Reports from grid operators also suggest that the large influx of home workers are reconfiguring electric demand patterns.

Everyday a snow day

ISO New England said that energy use patterns suddenly “resemble those of snow days, when schools are closed and many are home during the day.” Electric use is ramping up slower than normal in the morning, and increasing in the afternoon. 

PJM yesterday reported a similar phenomenon. On March 17–19 the morning peak arrived one to two hours later than usual, shifting from about 8 am to 9–10 am. The load curve also was flatter, without the bump in the morning when people get ready for work and evening when they prepare dinner.

If the home becomes a greater economic engine as Global Workplace Analytics predicts, such shifts will be scrutinized more closely, and will likely to influence grid planning. And we may need to rethink who requires reliable energy and when. Household power outages would morph from minor inconveniences into actual economic lost. Calculations now used to justify the cost-effectivness of commericial and industrial microgrids would apply to residential microgrids.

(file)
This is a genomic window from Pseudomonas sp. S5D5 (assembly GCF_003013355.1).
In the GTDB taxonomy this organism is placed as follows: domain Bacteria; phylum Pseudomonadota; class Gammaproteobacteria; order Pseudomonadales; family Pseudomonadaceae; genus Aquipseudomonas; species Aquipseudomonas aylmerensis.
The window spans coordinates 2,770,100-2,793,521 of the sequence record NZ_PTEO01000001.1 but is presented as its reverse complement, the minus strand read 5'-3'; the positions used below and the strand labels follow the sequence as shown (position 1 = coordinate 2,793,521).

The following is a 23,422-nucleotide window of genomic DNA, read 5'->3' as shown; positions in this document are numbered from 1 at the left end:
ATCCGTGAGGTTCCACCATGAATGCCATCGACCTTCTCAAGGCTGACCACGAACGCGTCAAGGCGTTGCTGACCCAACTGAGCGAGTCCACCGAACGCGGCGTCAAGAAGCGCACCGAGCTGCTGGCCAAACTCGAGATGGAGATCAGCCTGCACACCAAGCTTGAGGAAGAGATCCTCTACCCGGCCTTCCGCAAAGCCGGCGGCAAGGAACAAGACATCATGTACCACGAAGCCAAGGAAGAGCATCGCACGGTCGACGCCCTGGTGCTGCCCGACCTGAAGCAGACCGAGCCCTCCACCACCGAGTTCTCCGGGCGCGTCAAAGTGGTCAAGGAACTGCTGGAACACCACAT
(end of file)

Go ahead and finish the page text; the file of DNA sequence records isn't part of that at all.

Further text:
Residential microgrids off the novelty shelf?

Our sudden shift to working at home comes at an interesting time for residential microgrids. Until recently they were largely a novelty, with the energy industry instead focusing on installing microgrids for businesses, government, military, institutions, utilities and communities. That’s begun to change with the decline in solar and battery costs, which have made home-based systems more affordable. Recent residential microgrid projects of note include:

Dramatic events invitably reshape society’s priorities. The home, and its energy sources, could get much greater scrutiny following this pandemic. The time may be here for the residential microgrid.

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About Elisa Wood

Elisa Wood is the chief editor of She has been writing about energy for more than three decades for top industry publications. Her work also has been picked up by CNN, the New York Times, Reuters, the Wall Street Journal Online and the Washington Post.